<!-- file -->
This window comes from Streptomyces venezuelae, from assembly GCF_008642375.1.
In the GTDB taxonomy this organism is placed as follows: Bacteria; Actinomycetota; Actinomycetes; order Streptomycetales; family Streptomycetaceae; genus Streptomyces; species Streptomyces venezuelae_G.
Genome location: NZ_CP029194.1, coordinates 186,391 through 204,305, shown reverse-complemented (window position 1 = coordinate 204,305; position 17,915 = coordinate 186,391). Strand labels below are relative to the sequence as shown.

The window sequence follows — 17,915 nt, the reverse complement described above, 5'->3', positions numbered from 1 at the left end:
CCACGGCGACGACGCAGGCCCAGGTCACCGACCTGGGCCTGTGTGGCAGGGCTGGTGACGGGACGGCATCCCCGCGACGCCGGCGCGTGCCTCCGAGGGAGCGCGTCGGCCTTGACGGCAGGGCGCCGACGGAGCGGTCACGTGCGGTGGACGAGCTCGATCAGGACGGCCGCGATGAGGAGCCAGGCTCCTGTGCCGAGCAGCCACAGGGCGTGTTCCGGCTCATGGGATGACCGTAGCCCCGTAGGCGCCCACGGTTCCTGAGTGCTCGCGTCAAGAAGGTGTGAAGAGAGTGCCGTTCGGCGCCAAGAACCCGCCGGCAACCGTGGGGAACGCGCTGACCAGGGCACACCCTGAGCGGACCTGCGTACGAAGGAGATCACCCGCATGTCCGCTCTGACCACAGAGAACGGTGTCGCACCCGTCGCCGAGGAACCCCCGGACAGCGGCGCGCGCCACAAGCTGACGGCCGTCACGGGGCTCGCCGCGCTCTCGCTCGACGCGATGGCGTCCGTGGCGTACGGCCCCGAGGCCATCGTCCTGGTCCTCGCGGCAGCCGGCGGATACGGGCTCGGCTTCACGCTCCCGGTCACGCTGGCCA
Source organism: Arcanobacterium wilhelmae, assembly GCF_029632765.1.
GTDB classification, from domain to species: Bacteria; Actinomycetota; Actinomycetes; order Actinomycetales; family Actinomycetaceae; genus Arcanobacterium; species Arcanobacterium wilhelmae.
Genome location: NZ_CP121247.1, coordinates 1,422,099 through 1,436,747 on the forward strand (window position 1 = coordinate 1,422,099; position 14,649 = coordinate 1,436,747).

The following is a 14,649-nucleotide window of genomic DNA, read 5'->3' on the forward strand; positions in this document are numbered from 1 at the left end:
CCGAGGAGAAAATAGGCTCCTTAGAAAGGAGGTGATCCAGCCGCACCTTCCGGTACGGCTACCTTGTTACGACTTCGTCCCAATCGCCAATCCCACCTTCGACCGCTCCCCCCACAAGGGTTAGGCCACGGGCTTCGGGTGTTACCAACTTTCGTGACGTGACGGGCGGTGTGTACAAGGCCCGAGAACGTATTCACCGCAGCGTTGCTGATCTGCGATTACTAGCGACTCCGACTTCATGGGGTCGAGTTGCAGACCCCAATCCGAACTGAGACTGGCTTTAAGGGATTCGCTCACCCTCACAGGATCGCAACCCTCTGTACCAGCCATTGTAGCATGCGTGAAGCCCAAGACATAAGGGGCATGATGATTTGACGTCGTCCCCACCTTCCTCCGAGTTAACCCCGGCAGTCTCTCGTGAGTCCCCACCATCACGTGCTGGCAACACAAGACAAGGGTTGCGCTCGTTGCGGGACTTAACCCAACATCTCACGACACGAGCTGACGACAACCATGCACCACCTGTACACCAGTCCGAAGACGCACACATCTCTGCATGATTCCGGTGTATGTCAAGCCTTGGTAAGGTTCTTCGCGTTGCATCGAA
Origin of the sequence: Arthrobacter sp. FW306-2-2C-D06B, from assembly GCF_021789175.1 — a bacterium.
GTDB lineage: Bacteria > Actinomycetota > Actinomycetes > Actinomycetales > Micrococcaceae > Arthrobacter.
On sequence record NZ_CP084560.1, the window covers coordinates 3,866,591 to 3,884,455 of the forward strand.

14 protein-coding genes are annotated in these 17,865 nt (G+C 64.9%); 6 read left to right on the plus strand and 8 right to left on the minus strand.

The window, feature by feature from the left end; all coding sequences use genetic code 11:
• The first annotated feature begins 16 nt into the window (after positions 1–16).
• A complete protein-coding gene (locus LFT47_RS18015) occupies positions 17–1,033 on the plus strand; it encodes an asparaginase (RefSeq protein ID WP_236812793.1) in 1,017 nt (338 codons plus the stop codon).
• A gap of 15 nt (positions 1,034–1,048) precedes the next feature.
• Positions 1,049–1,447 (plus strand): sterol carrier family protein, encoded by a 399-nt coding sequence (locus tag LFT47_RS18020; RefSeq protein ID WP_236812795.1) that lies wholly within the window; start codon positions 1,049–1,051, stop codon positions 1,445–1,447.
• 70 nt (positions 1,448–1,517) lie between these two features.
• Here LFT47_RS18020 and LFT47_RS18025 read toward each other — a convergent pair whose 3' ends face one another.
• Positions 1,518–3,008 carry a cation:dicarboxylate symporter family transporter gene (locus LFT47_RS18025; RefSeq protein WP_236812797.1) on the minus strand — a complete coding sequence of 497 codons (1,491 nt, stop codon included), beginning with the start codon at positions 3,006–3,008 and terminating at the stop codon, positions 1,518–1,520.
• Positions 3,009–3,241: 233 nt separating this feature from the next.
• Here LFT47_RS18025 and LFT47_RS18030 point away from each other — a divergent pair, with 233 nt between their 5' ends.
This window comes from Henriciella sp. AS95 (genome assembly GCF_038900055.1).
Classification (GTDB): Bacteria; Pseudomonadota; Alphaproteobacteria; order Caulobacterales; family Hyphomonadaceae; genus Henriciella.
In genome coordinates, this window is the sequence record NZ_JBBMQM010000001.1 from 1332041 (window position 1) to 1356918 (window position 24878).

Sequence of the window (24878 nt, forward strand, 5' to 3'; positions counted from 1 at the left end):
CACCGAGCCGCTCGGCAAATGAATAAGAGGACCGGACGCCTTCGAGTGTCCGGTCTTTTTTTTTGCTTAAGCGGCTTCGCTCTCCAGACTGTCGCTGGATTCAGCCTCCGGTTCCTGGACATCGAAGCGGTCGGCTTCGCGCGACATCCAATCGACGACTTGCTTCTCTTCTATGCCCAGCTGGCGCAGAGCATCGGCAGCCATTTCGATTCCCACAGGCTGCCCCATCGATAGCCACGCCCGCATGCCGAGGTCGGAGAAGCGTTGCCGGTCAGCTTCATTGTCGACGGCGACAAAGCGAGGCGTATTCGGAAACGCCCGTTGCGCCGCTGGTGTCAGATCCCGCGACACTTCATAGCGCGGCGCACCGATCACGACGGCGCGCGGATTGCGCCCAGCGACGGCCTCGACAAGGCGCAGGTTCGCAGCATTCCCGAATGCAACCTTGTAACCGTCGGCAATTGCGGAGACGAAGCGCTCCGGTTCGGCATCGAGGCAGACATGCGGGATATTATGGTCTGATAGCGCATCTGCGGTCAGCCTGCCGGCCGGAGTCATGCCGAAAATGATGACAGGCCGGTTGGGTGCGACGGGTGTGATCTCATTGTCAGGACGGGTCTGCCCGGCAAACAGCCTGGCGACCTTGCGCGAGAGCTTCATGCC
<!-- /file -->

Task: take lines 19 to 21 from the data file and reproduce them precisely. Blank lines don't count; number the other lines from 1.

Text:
• Positions 1,049–1,447 (plus strand): sterol carrier family protein, encoded by a 399-nt coding sequence (locus tag LFT47_RS18020; RefSeq protein ID WP_236812795.1) that lies wholly within the window; start codon positions 1,049–1,051, stop codon positions 1,445–1,447.
• 70 nt (positions 1,448–1,517) lie between these two features.
• Here LFT47_RS18020 and LFT47_RS18025 read toward each other — a convergent pair whose 3' ends face one another.